From All Movie Guide: Though she came to prominence in the 1980s, Kathleen Turner, with her blend of raw sexuality, beauty, intelligence, and drive, could give golden age-sirens like Lana Turner and Ava Gardner a run for their money. After years of working as a relative unknown in way-off-Broadway productions and in the television soap opera The Doctors, Turner burst onto the movie scene in a star-making blaze when she was cast as femme fatale Matty opposite William Hurt in Lawrence Kasdan‘s neo-noir thriller Body Heat (1981). She continued to wreak havoc on the opposite sex throughout the decade, appearing in a variety of popular movies that ranged from drama to lighthearted adventure to jet-black comedy.

The daughter of a U.S. ambassador, Turner experienced a peripatetic upbringing in a fiercely competitive environment. Living in Canada, Cuba, Washington, D.C., Venezuela, and England, she learned to adjust to new situations at a very young age. She later claimed the experience molded her as an actress and taught her to constantly refashion herself to meet the needs of particular situations. Turner first became conscious of wanting to be an actress while living in England, where, during her weekly visits to the theater, she was thrilled by the work of Diana Rigg, Christopher Plummer, Angela Lansbury, and others. While attending high school, Turner enrolled in classes at London’s Central School of Speech and Drama. She studied there until 1973, when her father’s death forced her mother to move the family back to her hometown of Springfield, MO. It was there that Turner would take voice lessons at Southwest Missouri State University, where she later enrolled. Finding the campus devoid of the culture she craved, however, Turner transferred to the University of Maryland and in 1977 graduated with a degree in theater. Following graduation, she moved to New York and, in between waiting tables, found work in television commercials and obscure stage productions until deciding it was time to try Hollywood.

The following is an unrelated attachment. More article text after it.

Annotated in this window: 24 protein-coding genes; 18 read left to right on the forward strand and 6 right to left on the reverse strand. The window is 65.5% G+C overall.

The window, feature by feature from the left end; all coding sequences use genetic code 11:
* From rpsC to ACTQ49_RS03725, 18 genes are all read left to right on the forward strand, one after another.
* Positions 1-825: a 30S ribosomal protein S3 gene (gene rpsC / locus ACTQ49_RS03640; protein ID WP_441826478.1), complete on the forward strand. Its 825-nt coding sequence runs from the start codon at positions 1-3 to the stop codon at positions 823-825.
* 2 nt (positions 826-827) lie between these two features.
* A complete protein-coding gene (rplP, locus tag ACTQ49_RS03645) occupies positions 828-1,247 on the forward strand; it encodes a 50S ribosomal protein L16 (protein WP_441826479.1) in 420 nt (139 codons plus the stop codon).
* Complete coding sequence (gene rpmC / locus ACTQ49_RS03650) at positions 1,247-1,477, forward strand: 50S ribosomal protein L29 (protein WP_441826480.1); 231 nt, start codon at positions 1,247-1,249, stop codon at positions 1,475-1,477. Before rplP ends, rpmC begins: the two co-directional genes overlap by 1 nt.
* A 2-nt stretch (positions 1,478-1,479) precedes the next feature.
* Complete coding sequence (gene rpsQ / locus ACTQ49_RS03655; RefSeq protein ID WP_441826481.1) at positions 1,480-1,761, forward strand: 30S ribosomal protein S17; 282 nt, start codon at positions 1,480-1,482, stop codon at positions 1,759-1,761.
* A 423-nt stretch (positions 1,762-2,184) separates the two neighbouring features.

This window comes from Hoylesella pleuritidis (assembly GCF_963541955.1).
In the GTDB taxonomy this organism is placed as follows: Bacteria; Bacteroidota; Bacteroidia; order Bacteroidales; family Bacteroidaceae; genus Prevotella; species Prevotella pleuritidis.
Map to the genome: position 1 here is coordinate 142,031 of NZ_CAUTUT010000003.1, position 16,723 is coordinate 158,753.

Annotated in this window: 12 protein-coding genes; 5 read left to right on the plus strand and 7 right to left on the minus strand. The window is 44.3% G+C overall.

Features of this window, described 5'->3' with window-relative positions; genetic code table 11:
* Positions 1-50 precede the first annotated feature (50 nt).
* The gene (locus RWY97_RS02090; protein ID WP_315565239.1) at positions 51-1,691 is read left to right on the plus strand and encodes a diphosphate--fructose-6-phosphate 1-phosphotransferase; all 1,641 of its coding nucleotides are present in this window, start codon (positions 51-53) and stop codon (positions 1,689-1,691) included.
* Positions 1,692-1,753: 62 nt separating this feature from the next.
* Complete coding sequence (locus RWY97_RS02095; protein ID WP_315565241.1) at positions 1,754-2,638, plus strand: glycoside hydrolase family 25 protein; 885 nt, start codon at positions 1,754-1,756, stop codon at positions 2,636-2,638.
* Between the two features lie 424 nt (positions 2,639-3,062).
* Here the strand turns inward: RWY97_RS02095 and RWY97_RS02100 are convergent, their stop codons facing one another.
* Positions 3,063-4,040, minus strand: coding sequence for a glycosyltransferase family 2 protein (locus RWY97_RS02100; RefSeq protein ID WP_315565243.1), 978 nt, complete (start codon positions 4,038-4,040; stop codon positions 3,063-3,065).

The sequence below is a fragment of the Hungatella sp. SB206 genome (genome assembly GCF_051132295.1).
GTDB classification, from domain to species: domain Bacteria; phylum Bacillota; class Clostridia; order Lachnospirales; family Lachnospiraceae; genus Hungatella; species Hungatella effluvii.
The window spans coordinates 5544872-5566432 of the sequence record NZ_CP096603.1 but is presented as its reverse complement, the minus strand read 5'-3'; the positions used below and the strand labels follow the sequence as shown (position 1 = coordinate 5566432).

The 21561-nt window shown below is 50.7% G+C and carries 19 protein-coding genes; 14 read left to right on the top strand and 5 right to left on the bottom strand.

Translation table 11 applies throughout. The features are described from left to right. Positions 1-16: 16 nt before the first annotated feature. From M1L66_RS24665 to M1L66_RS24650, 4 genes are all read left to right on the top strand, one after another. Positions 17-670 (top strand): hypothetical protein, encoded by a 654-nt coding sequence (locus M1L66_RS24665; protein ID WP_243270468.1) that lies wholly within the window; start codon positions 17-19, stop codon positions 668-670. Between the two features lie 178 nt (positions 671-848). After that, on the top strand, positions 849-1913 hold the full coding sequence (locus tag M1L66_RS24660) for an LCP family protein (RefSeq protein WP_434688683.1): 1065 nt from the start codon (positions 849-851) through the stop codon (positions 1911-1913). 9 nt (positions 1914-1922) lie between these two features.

Turner had just finished an unsuccessful audition when, fortuitously enough, she encountered the casting agent for Body Heat. Her subsequent portrayal of the murderous Matty proved to be her breakthrough and led to a series of widely varied starring roles. For her sophomore effort, she tried her hand at comedy with The Man With Two Brains (1983), in which she starred opposite Steve Martin. Again, as with her previous role, she played a woman who used her feminine wiles to manipulate a man. In the erotic Crimes of Passion (1984), she once more was cast as a woman using sex for manipulation, playing a fashion designer/hooker who gets involved with a street preacher. Understandably not wanting to get typecast by this point, Turner next played a dowdy author who finds herself caught up in an exciting South American adventure with dashing Michael Douglas and sleazy Danny De Vito in Romancing the Stone (1984). The film was a smash hit and Turner found herself a star. The following year, the trio reunited for the sequel, The Jewel of the Nile, and in 1989, they once again collaborated for The War of the Roses, Danny DeVito‘s grimly funny dissection of a messy divorce. Other high points of that period included Turner’s performance as a beautiful but ruthless hit woman in Prizzi’s Honor (1985) and her Oscar-nominated turn as a dissatisfied housewife who gets a second chance to alter her life in Francis Ford Coppola‘s moving Peggy Sue Got Married (1986).